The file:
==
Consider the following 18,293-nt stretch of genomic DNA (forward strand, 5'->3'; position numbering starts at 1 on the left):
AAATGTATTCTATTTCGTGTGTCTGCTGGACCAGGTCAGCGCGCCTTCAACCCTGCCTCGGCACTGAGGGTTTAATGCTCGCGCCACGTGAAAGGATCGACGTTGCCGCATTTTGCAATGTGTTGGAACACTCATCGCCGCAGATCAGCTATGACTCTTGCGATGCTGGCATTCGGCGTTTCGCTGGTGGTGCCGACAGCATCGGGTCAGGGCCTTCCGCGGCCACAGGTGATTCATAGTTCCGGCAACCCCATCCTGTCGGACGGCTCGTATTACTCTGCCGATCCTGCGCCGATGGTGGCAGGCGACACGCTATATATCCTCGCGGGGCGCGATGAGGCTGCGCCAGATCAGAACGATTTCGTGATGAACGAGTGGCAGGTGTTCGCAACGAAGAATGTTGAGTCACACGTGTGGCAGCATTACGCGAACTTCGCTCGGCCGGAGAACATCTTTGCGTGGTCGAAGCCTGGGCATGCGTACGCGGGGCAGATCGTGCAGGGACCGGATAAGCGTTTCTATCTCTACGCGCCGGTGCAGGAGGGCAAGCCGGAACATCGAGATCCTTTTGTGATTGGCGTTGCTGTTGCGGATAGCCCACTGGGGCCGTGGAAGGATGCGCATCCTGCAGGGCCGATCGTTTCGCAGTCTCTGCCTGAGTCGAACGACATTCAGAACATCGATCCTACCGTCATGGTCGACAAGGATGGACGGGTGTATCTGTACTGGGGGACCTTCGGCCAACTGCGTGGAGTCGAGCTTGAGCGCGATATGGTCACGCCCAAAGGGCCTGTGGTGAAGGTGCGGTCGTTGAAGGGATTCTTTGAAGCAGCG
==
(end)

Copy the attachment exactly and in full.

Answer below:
Consider the following 18,293-nt stretch of genomic DNA (forward strand, 5'->3'; position numbering starts at 1 on the left):
AAATGTATTCTATTTCGTGTGTCTGCTGGACCAGGTCAGCGCGCCTTCAACCCTGCCTCGGCACTGAGGGTTTAATGCTCGCGCCACGTGAAAGGATCGACGTTGCCGCATTTTGCAATGTGTTGGAACACTCATCGCCGCAGATCAGCTATGACTCTTGCGATGCTGGCATTCGGCGTTTCGCTGGTGGTGCCGACAGCATCGGGTCAGGGCCTTCCGCGGCCACAGGTGATTCATAGTTCCGGCAACCCCATCCTGTCGGACGGCTCGTATTACTCTGCCGATCCTGCGCCGATGGTGGCAGGCGACACGCTATATATCCTCGCGGGGCGCGATGAGGCTGCGCCAGATCAGAACGATTTCGTGATGAACGAGTGGCAGGTGTTCGCAACGAAGAATGTTGAGTCACACGTGTGGCAGCATTACGCGAACTTCGCTCGGCCGGAGAACATCTTTGCGTGGTCGAAGCCTGGGCATGCGTACGCGGGGCAGATCGTGCAGGGACCGGATAAGCGTTTCTATCTCTACGCGCCGGTGCAGGAGGGCAAGCCGGAACATCGAGATCCTTTTGTGATTGGCGTTGCTGTTGCGGATAGCCCACTGGGGCCGTGGAAGGATGCGCATCCTGCAGGGCCGATCGTTTCGCAGTCTCTGCCTGAGTCGAACGACATTCAGAACATCGATCCTACCGTCATGGTCGACAAGGATGGACGGGTGTATCTGTACTGGGGGACCTTCGGCCAACTGCGTGGAGTCGAGCTTGAGCGCGATATGGTCACGCCCAAAGGGCCTGTGGTGAAGGTGCGGTCGTTGAAGGGATTCTTTGAAGCAGCG